iPhone dominates sales of $400-and-up phones | Cult of Mac

iPhone dominates sales of $400-and-up phones

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iPhone shipments grow while Android tanks
Android makes up most cheap smartphone sales, but anyone able to pay more usually gets an iPhone.
Photo: Ed Hardy/Cult of Mac

High-end Android models sell in much smaller numbers than iPhones, according to a market research firm. Apple handsets that cost over $400 outsold all Androids in that price range almost two-to-one.

The data shows that while Androids with cutting-edge features like folding screens and very high-res camaras draw a lot of attention, they don’t attract many buyers. But pricier iPhone models do sell well.

iPhone 13 leads global sales

The Android vs. iPhone battle matters for more than bragging rights. Software developers decide which platform to support based on their relative popularity. The same goes for accessory makers. And globally, Android outsells iPhone. But the situation is more complex than that one piece of data.

Anyone who paid more than $400 for a handset during Q1 2022 was probably buying an iPhone, according to Counterpoint Research. Apple pulled in 62% of global smartphone sales in that price range during that quarter. That’s a year-over-year increase of ten percentage points.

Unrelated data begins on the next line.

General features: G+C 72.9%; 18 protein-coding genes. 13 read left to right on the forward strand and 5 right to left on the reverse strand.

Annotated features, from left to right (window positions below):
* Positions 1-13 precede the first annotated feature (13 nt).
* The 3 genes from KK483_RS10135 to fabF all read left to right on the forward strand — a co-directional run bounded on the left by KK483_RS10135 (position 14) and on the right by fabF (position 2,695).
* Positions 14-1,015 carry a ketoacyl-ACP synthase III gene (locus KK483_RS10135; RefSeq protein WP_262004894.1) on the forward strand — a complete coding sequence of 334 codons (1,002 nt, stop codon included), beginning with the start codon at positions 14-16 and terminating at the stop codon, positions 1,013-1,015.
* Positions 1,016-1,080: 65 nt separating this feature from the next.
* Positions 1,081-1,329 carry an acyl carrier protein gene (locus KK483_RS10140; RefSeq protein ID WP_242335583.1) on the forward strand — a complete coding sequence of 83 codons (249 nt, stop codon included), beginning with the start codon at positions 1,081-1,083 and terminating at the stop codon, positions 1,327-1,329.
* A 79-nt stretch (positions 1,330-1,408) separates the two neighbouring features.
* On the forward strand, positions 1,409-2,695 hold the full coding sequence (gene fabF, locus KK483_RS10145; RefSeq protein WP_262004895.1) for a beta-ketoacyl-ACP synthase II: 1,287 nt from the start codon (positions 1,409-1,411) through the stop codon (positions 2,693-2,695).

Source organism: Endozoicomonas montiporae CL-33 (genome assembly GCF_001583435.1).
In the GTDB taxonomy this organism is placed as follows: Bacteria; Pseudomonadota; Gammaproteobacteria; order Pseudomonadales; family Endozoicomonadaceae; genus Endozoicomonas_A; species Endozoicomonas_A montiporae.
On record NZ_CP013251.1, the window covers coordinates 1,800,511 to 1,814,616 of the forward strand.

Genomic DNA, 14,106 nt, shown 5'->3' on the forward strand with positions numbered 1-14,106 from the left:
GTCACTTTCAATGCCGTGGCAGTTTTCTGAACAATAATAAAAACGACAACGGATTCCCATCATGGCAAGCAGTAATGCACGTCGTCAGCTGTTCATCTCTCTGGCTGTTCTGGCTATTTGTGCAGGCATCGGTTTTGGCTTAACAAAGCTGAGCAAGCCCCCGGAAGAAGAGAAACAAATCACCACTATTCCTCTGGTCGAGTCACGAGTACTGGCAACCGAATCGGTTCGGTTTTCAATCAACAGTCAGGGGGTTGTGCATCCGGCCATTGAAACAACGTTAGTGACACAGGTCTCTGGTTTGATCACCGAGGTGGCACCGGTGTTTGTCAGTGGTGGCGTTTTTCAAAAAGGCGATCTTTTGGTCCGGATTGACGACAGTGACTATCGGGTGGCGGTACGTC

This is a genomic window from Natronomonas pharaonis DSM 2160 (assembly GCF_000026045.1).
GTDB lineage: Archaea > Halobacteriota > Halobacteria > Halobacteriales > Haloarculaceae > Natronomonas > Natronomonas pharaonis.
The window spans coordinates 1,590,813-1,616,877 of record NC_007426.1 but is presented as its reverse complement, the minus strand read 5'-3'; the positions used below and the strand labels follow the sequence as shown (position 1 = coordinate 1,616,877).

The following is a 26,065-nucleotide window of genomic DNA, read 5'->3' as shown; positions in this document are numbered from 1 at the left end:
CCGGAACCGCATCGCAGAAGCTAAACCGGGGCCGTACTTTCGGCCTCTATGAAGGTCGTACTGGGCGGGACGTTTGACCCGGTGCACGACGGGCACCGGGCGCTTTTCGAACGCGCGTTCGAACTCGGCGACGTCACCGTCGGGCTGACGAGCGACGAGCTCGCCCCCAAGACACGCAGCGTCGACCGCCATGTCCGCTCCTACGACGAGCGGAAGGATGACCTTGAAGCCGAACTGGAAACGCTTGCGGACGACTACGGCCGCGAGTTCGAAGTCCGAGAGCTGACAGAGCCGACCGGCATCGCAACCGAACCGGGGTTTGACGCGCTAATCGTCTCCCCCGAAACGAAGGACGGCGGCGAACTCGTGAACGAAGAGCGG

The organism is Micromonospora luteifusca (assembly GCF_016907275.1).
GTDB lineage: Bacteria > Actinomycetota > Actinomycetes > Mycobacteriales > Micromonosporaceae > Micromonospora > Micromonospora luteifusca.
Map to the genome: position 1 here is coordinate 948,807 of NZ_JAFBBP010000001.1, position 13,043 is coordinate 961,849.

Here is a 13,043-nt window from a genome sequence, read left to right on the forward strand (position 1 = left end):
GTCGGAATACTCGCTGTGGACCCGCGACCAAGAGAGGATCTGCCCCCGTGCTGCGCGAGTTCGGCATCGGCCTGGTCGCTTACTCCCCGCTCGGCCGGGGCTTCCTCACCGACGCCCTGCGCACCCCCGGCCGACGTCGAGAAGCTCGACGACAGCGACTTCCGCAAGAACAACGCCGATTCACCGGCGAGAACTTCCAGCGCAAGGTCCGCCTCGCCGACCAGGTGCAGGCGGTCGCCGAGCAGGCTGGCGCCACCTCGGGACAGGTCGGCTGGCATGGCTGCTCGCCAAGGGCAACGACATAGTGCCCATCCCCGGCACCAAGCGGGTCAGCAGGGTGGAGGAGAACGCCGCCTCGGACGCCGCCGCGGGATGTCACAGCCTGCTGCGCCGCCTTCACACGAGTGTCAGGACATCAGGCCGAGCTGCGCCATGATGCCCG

Apple’s dominance comes from strong sales of the iPhone 13 series. “The iPhone 13 has been the best-selling model globally each month since October 2021,” noted Counterpoint’s Varun Mishra.

Global US$400 and above Smartphone Sales Share by Top Models, Q1 2022
The top-selling Samsung S22 does almost half as well as a model Apple released two years go.
Chart: Counterpoint Research

Android struggles to go head-to-head with iPhone

In the same three months, Samsung had just 16% of the $400+ market, down two percentage points annually. The combination of the Chinese handset-makers Xiaomi, Oppo and Vivo was only able to hit 15% of the global market in this price range.

Apple does not make a handset that competes in the under $400 category. Its cheapest model is the $429 iPhone SE. In other words, the category Android dominates is the one Apple doesn’t compete in: cheap handsets.

And developers of apps and accessories expect people who paid more for their handset to be also willing to spend more on add-ons. Which is why there’s no shortage of third-party iPhone software and cases.